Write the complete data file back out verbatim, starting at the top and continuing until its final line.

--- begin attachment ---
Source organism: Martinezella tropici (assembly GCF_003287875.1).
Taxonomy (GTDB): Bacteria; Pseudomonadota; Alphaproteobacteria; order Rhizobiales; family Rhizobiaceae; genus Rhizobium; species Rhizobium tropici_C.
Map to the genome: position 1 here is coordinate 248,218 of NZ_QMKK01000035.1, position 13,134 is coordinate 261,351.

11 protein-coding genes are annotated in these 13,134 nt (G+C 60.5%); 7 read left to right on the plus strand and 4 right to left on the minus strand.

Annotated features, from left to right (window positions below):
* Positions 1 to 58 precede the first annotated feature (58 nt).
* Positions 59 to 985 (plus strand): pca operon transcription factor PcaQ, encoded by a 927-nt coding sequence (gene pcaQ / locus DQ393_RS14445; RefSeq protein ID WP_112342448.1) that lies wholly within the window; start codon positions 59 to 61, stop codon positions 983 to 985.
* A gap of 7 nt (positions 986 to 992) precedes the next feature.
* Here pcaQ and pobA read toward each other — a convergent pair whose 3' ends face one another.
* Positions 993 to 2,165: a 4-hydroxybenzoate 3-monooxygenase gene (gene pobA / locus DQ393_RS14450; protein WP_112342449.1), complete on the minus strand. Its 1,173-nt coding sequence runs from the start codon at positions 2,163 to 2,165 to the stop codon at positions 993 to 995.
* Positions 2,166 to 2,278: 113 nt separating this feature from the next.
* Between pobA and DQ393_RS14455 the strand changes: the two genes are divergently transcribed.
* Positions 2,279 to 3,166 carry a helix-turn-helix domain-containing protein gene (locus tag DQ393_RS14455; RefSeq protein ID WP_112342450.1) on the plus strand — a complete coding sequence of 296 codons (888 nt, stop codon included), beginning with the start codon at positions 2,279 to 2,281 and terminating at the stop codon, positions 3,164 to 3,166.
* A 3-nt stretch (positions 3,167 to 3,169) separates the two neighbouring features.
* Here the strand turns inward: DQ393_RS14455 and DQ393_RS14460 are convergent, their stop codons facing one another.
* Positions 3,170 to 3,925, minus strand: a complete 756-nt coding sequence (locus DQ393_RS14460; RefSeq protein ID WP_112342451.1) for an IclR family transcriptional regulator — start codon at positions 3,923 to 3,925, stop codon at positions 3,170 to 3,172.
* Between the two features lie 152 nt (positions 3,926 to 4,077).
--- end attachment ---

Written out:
Source organism: Martinezella tropici (assembly GCF_003287875.1).
Taxonomy (GTDB): Bacteria; Pseudomonadota; Alphaproteobacteria; order Rhizobiales; family Rhizobiaceae; genus Rhizobium; species Rhizobium tropici_C.
Map to the genome: position 1 here is coordinate 248,218 of NZ_QMKK01000035.1, position 13,134 is coordinate 261,351.

11 protein-coding genes are annotated in these 13,134 nt (G+C 60.5%); 7 read left to right on the plus strand and 4 right to left on the minus strand.

Annotated features, from left to right (window positions below):
* Positions 1 to 58 precede the first annotated feature (58 nt).
* Positions 59 to 985 (plus strand): pca operon transcription factor PcaQ, encoded by a 927-nt coding sequence (gene pcaQ / locus DQ393_RS14445; RefSeq protein ID WP_112342448.1) that lies wholly within the window; start codon positions 59 to 61, stop codon positions 983 to 985.
* A gap of 7 nt (positions 986 to 992) precedes the next feature.
* Here pcaQ and pobA read toward each other — a convergent pair whose 3' ends face one another.
* Positions 993 to 2,165: a 4-hydroxybenzoate 3-monooxygenase gene (gene pobA / locus DQ393_RS14450; protein WP_112342449.1), complete on the minus strand. Its 1,173-nt coding sequence runs from the start codon at positions 2,163 to 2,165 to the stop codon at positions 993 to 995.
* Positions 2,166 to 2,278: 113 nt separating this feature from the next.
* Between pobA and DQ393_RS14455 the strand changes: the two genes are divergently transcribed.
* Positions 2,279 to 3,166 carry a helix-turn-helix domain-containing protein gene (locus tag DQ393_RS14455; RefSeq protein ID WP_112342450.1) on the plus strand — a complete coding sequence of 296 codons (888 nt, stop codon included), beginning with the start codon at positions 2,279 to 2,281 and terminating at the stop codon, positions 3,164 to 3,166.
* A 3-nt stretch (positions 3,167 to 3,169) separates the two neighbouring features.
* Here the strand turns inward: DQ393_RS14455 and DQ393_RS14460 are convergent, their stop codons facing one another.
* Positions 3,170 to 3,925, minus strand: a complete 756-nt coding sequence (locus DQ393_RS14460; RefSeq protein ID WP_112342451.1) for an IclR family transcriptional regulator — start codon at positions 3,923 to 3,925, stop codon at positions 3,170 to 3,172.
* Between the two features lie 152 nt (positions 3,926 to 4,077).